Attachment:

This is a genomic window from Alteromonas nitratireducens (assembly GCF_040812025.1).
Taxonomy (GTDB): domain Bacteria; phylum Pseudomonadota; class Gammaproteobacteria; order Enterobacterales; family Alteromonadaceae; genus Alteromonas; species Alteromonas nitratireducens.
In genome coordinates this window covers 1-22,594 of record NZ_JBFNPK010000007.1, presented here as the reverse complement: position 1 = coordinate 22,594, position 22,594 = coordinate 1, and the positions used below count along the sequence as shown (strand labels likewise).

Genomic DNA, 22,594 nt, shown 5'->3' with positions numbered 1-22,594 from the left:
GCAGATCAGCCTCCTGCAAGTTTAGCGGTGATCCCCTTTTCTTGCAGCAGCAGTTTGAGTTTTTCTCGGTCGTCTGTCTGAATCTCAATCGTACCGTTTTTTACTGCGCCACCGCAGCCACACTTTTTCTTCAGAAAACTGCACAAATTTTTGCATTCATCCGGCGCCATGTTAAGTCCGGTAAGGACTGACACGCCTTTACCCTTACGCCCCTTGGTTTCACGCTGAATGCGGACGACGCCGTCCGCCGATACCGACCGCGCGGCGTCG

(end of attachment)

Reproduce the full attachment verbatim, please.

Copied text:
This is a genomic window from Alteromonas nitratireducens (assembly GCF_040812025.1).
Taxonomy (GTDB): domain Bacteria; phylum Pseudomonadota; class Gammaproteobacteria; order Enterobacterales; family Alteromonadaceae; genus Alteromonas; species Alteromonas nitratireducens.
In genome coordinates this window covers 1-22,594 of record NZ_JBFNPK010000007.1, presented here as the reverse complement: position 1 = coordinate 22,594, position 22,594 = coordinate 1, and the positions used below count along the sequence as shown (strand labels likewise).

Genomic DNA, 22,594 nt, shown 5'->3' with positions numbered 1-22,594 from the left:
GCAGATCAGCCTCCTGCAAGTTTAGCGGTGATCCCCTTTTCTTGCAGCAGCAGTTTGAGTTTTTCTCGGTCGTCTGTCTGAATCTCAATCGTACCGTTTTTTACTGCGCCACCGCAGCCACACTTTTTCTTCAGAAAACTGCACAAATTTTTGCATTCATCCGGCGCCATGTTAAGTCCGGTAAGGACTGACACGCCTTTACCCTTACGCCCCTTGGTTTCACGCTGAATGCGGACGACGCCGTCCGCCGATACCGACCGCGCGGCGTCG